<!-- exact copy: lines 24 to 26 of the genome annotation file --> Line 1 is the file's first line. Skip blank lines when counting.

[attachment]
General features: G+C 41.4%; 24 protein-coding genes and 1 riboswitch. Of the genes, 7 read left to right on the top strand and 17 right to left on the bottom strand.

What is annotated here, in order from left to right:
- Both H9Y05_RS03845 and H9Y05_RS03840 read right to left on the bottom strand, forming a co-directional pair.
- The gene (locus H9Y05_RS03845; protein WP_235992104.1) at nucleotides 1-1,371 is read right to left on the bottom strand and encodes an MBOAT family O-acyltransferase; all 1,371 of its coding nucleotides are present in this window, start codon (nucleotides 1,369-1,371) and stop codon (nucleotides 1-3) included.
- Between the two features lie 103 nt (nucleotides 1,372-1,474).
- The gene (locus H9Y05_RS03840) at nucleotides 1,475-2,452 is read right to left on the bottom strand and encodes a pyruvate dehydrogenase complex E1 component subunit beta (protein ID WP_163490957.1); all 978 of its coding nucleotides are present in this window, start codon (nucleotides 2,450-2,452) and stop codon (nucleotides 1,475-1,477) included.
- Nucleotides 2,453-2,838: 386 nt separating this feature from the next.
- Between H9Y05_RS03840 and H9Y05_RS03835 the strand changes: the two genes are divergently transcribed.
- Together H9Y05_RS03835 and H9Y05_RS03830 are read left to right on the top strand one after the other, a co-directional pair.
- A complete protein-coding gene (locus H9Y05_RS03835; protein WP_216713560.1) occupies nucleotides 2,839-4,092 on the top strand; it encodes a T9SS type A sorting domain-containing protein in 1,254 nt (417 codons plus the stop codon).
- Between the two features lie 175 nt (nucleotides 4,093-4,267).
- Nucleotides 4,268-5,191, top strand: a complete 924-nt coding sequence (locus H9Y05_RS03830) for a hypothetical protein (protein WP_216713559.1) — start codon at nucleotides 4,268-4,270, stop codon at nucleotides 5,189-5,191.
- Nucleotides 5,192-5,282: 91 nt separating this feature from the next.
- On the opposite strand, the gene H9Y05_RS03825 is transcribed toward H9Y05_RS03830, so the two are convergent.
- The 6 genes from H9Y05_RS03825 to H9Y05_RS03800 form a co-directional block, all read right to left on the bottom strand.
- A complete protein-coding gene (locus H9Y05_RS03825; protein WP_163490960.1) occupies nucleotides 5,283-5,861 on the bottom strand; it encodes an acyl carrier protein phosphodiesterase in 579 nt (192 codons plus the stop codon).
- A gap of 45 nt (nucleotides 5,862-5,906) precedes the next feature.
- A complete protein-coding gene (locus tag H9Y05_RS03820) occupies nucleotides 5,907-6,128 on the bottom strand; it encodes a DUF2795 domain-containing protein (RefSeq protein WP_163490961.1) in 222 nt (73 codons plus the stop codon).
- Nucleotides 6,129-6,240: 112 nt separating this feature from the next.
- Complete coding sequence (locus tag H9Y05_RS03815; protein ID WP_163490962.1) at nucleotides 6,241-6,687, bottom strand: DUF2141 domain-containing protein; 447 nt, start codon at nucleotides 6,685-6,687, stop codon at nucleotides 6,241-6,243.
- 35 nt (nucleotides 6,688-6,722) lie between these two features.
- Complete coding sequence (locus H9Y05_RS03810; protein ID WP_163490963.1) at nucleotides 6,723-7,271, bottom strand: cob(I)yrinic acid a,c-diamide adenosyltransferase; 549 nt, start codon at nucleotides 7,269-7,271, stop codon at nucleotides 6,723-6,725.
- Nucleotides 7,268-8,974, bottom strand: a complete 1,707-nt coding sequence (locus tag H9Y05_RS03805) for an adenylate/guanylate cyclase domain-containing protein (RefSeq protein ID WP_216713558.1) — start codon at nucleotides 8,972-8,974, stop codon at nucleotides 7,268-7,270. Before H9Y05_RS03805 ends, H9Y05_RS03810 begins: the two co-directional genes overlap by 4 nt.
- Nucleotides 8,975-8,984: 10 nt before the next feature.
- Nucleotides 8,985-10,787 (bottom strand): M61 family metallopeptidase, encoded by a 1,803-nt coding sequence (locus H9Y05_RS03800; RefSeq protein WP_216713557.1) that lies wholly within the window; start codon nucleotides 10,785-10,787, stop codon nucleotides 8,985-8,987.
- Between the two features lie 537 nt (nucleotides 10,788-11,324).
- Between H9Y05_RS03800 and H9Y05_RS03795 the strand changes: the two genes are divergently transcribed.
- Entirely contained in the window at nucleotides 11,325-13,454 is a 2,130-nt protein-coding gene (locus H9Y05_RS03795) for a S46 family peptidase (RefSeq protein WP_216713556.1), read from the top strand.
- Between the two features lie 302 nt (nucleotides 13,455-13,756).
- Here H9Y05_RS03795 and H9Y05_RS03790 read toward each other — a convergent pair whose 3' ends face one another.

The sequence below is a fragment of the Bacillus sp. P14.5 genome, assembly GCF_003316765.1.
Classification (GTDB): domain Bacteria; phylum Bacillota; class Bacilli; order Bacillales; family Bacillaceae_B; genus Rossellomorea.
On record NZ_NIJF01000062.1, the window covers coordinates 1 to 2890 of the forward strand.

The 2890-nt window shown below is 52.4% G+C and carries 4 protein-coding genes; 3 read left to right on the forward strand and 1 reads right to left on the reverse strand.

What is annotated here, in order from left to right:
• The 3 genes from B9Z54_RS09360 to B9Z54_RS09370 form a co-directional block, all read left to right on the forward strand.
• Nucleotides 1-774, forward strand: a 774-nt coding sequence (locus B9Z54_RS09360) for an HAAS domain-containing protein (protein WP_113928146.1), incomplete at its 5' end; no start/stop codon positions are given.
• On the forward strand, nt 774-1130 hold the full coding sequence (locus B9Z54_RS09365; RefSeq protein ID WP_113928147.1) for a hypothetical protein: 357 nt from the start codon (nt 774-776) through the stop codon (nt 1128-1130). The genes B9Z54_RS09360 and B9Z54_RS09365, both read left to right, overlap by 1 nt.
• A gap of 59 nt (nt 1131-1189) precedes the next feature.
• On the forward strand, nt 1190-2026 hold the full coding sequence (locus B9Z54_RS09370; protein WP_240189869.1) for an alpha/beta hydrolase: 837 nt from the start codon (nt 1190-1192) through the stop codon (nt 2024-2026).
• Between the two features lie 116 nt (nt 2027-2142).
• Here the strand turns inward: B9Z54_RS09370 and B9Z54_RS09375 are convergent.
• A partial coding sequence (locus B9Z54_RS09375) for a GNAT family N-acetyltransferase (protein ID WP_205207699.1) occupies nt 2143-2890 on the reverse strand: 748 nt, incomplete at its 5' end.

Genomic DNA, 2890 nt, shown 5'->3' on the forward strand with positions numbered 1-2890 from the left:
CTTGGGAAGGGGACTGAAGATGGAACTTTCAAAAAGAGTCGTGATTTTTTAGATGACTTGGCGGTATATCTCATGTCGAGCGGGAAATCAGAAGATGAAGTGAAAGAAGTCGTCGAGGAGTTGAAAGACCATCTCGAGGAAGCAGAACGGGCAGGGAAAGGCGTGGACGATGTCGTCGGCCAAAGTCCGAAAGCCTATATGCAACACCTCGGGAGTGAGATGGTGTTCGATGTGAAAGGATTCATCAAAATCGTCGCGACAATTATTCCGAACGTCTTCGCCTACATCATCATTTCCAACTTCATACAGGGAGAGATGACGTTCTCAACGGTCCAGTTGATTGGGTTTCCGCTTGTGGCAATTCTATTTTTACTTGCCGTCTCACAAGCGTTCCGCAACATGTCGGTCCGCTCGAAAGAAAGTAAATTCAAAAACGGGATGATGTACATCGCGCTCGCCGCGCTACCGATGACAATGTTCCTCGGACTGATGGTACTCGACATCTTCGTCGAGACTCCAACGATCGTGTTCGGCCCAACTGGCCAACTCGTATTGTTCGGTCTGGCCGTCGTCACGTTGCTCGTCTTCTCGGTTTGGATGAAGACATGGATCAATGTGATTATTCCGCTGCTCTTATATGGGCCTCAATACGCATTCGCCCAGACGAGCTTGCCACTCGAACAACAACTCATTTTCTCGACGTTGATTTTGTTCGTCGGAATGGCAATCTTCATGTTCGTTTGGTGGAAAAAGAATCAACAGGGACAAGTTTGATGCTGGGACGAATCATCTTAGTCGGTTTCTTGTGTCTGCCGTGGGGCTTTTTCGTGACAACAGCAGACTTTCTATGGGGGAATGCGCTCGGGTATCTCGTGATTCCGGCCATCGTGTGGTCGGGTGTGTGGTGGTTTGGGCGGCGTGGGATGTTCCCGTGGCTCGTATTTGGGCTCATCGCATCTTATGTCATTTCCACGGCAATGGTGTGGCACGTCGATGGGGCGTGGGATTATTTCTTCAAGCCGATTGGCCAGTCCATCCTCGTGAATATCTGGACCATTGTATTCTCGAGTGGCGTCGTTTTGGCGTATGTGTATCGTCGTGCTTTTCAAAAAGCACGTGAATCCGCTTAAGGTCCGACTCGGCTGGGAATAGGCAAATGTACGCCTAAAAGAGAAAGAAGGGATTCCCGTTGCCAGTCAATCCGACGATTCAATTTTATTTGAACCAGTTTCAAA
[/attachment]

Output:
- Nucleotides 8,975-8,984: 10 nt before the next feature.
- Nucleotides 8,985-10,787 (bottom strand): M61 family metallopeptidase, encoded by a 1,803-nt coding sequence (locus H9Y05_RS03800; RefSeq protein WP_216713557.1) that lies wholly within the window; start codon nucleotides 10,785-10,787, stop codon nucleotides 8,985-8,987.
- Between the two features lie 537 nt (nucleotides 10,788-11,324).